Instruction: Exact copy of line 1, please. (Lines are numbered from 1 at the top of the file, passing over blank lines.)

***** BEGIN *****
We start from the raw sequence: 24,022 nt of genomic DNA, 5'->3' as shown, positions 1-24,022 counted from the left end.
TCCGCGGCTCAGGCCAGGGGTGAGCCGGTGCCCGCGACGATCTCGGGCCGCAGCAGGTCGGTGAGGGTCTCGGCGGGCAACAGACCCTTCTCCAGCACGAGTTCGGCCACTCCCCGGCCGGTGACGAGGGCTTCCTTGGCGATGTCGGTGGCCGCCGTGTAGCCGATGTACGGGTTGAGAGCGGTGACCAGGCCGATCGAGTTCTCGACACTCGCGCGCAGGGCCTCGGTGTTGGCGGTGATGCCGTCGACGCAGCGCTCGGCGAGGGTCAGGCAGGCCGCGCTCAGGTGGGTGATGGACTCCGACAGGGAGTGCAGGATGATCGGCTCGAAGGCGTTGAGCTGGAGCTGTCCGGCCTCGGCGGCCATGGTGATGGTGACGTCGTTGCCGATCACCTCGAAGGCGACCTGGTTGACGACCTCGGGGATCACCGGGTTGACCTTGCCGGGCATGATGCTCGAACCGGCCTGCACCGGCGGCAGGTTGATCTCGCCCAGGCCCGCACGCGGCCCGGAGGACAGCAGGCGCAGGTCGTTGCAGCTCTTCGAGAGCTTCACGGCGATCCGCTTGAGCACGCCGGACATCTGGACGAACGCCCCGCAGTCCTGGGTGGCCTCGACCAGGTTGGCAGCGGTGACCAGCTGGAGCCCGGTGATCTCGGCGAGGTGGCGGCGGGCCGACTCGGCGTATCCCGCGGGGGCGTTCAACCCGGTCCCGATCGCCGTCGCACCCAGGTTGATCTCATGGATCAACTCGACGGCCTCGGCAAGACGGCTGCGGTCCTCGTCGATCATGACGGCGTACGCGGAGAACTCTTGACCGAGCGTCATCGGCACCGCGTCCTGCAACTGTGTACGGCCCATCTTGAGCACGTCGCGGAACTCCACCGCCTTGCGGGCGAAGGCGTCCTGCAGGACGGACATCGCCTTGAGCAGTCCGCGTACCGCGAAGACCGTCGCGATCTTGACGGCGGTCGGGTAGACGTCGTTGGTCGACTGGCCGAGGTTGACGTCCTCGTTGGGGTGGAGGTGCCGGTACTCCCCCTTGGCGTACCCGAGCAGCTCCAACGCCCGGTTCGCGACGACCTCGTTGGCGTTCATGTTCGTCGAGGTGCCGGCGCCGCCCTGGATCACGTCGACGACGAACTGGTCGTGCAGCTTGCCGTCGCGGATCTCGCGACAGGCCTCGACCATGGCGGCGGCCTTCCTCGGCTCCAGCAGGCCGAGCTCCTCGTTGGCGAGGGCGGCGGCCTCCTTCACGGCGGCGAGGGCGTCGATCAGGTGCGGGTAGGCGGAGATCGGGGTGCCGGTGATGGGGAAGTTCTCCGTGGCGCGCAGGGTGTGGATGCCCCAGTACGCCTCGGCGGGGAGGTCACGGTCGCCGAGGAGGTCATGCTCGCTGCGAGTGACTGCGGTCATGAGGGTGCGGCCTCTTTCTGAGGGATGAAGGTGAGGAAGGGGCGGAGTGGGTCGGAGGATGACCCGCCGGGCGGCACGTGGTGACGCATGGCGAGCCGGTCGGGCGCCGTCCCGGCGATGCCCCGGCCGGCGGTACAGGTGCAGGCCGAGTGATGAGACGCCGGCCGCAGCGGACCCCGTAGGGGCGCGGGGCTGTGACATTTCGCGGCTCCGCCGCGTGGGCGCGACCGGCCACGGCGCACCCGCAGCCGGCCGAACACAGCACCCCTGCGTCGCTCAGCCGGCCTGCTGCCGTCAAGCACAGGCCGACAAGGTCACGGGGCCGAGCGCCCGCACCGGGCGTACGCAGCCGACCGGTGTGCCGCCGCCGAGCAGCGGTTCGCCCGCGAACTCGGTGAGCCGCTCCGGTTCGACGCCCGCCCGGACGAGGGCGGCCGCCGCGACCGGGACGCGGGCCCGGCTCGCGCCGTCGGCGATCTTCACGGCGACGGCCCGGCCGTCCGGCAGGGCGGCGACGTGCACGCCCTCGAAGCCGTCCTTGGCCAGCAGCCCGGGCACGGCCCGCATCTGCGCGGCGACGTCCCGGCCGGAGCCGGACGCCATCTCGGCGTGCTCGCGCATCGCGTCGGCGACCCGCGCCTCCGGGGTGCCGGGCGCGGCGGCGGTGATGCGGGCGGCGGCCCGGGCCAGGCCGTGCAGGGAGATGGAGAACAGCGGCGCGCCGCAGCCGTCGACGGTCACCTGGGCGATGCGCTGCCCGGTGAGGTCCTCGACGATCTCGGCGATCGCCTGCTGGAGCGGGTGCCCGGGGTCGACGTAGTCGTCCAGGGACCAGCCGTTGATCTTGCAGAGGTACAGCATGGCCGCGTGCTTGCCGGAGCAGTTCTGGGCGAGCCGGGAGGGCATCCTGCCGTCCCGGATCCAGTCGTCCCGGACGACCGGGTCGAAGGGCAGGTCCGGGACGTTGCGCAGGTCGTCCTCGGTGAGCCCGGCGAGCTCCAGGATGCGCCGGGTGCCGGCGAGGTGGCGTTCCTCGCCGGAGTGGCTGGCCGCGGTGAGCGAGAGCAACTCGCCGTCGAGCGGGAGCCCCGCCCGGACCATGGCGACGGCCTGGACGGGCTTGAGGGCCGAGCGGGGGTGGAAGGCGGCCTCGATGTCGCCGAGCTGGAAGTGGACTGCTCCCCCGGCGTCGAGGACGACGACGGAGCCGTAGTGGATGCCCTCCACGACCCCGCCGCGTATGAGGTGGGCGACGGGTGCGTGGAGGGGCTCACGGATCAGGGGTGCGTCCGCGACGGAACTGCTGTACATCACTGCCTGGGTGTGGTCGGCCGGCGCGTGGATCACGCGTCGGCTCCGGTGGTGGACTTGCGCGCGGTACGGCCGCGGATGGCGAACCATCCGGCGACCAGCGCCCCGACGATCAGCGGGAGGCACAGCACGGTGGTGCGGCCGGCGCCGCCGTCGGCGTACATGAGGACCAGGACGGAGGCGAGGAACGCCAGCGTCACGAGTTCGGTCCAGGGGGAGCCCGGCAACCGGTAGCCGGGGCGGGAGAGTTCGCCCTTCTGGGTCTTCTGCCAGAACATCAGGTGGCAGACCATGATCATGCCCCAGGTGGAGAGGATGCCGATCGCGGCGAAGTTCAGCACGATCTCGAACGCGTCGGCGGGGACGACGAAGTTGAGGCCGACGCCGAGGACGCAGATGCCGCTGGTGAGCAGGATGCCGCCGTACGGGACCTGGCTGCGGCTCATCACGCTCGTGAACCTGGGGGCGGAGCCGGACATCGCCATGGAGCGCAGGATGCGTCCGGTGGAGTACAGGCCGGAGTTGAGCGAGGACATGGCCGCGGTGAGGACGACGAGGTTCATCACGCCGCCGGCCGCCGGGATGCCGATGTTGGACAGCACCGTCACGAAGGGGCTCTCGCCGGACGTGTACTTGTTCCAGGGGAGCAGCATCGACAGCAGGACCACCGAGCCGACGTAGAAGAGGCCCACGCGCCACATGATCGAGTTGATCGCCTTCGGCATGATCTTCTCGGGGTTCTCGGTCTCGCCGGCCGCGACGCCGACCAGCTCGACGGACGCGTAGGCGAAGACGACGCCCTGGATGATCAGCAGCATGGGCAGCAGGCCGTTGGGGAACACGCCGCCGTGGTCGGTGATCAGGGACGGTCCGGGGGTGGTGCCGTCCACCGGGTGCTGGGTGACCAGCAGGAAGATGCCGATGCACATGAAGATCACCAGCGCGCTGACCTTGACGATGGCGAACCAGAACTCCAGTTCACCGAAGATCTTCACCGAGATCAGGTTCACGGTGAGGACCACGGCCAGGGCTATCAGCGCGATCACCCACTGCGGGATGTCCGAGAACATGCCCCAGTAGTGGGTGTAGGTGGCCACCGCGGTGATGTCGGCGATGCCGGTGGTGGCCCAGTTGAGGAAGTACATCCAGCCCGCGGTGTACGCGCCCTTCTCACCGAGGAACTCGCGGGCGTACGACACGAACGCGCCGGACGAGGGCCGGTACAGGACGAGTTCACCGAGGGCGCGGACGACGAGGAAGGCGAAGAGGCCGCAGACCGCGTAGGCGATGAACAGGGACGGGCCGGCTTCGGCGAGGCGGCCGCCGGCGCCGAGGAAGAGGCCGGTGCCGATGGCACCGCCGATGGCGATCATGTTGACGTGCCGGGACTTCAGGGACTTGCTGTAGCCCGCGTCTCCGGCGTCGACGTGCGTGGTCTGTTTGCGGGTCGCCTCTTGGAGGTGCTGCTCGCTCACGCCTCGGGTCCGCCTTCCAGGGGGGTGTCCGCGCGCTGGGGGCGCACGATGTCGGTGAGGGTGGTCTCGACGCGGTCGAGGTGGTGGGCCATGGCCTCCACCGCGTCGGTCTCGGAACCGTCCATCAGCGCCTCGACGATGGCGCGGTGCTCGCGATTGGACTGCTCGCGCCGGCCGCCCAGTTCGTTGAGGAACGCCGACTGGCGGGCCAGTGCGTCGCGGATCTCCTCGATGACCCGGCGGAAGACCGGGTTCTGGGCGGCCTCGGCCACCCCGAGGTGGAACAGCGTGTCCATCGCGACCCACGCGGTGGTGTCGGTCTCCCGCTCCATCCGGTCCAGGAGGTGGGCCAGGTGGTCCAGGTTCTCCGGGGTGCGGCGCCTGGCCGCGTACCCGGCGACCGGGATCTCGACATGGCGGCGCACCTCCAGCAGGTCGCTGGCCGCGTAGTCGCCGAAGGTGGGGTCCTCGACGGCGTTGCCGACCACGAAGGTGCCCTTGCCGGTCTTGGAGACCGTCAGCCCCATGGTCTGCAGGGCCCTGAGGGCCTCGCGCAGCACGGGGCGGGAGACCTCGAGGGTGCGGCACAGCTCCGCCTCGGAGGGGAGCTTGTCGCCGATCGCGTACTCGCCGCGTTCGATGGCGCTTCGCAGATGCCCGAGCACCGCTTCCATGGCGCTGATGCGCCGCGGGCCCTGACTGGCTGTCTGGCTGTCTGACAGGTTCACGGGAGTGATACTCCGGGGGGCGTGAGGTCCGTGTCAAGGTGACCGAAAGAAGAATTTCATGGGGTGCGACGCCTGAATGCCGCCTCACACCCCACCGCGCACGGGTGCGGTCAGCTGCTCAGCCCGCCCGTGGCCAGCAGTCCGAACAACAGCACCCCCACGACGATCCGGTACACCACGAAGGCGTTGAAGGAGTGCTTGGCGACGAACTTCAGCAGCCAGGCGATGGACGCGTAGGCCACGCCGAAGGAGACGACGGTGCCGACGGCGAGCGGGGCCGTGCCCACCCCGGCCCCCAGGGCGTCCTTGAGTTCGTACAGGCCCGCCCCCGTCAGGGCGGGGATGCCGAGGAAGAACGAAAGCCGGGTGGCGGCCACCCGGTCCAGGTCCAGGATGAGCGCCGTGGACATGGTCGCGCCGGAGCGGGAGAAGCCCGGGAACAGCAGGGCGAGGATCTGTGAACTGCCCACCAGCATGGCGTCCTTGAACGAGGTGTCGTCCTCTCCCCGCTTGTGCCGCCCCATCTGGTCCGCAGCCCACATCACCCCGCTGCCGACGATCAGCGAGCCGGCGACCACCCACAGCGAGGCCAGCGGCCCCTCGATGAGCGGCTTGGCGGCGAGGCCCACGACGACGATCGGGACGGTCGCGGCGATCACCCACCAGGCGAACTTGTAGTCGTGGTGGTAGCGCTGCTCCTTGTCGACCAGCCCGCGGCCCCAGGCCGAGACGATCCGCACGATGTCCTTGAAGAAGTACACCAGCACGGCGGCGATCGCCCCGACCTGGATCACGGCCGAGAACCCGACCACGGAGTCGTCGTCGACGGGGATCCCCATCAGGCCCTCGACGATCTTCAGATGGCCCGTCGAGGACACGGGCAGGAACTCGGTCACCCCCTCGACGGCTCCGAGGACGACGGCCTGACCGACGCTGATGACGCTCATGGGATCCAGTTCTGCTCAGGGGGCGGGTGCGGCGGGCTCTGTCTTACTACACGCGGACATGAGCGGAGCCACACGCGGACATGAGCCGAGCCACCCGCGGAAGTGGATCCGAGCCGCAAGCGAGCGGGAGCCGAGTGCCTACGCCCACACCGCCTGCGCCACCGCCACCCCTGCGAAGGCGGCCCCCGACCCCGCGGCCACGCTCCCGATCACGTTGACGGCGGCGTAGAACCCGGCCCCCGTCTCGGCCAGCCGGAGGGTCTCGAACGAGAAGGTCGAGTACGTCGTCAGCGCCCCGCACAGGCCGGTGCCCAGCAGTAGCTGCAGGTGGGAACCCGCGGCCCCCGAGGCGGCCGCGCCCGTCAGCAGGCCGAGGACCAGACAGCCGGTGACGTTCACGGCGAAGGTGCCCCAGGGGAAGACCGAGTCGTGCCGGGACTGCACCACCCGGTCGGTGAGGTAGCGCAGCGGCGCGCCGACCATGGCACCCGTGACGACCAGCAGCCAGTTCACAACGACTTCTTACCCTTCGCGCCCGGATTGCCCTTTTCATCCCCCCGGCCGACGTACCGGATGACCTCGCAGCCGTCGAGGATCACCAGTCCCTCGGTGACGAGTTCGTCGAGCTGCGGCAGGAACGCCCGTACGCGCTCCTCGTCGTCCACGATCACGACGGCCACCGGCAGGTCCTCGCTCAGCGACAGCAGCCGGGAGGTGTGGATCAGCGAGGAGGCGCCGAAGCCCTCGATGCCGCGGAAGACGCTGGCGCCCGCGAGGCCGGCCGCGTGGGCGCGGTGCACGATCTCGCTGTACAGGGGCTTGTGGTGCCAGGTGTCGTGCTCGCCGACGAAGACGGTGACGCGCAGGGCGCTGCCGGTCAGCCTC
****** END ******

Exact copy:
We start from the raw sequence: 24,022 nt of genomic DNA, 5'->3' as shown, positions 1-24,022 counted from the left end.